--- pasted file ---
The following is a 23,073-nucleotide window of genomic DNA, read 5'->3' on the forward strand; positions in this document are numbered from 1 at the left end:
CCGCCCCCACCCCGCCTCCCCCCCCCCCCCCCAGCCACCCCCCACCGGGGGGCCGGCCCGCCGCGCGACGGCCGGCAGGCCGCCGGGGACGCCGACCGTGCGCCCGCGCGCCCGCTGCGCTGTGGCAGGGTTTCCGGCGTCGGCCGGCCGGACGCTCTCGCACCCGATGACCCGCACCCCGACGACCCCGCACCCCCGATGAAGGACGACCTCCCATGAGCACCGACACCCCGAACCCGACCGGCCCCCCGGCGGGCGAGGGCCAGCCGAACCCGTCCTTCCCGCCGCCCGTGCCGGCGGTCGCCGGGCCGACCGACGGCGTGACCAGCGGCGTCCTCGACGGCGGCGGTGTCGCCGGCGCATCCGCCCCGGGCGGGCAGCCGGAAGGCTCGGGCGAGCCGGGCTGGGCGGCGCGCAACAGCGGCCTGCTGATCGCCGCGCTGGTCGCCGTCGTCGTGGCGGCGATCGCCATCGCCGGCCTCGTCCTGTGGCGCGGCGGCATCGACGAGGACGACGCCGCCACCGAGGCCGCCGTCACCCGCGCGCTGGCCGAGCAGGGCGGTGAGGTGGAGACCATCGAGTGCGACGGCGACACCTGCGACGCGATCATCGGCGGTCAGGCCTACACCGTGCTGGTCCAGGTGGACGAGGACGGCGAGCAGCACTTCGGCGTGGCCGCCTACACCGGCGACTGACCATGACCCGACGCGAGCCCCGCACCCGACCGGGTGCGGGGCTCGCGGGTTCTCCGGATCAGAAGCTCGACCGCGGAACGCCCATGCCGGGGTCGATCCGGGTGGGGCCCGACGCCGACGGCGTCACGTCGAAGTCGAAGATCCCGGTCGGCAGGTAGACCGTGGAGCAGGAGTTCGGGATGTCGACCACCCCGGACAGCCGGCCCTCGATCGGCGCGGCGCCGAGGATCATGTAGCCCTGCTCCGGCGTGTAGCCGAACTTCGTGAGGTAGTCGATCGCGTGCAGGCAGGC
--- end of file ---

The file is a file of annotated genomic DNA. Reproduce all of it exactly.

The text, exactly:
The following is a 23,073-nucleotide window of genomic DNA, read 5'->3' on the forward strand; positions in this document are numbered from 1 at the left end:
CCGCCCCCACCCCGCCTCCCCCCCCCCCCCCCAGCCACCCCCCACCGGGGGGCCGGCCCGCCGCGCGACGGCCGGCAGGCCGCCGGGGACGCCGACCGTGCGCCCGCGCGCCCGCTGCGCTGTGGCAGGGTTTCCGGCGTCGGCCGGCCGGACGCTCTCGCACCCGATGACCCGCACCCCGACGACCCCGCACCCCCGATGAAGGACGACCTCCCATGAGCACCGACACCCCGAACCCGACCGGCCCCCCGGCGGGCGAGGGCCAGCCGAACCCGTCCTTCCCGCCGCCCGTGCCGGCGGTCGCCGGGCCGACCGACGGCGTGACCAGCGGCGTCCTCGACGGCGGCGGTGTCGCCGGCGCATCCGCCCCGGGCGGGCAGCCGGAAGGCTCGGGCGAGCCGGGCTGGGCGGCGCGCAACAGCGGCCTGCTGATCGCCGCGCTGGTCGCCGTCGTCGTGGCGGCGATCGCCATCGCCGGCCTCGTCCTGTGGCGCGGCGGCATCGACGAGGACGACGCCGCCACCGAGGCCGCCGTCACCCGCGCGCTGGCCGAGCAGGGCGGTGAGGTGGAGACCATCGAGTGCGACGGCGACACCTGCGACGCGATCATCGGCGGTCAGGCCTACACCGTGCTGGTCCAGGTGGACGAGGACGGCGAGCAGCACTTCGGCGTGGCCGCCTACACCGGCGACTGACCATGACCCGACGCGAGCCCCGCACCCGACCGGGTGCGGGGCTCGCGGGTTCTCCGGATCAGAAGCTCGACCGCGGAACGCCCATGCCGGGGTCGATCCGGGTGGGGCCCGACGCCGACGGCGTCACGTCGAAGTCGAAGATCCCGGTCGGCAGGTAGACCGTGGAGCAGGAGTTCGGGATGTCGACCACCCCGGACAGCCGGCCCTCGATCGGCGCGGCGCCGAGGATCATGTAGCCCTGCTCCGGCGTGTAGCCGAACTTCGTGAGGTAGTCGATCGCGTGCAGGCAGGC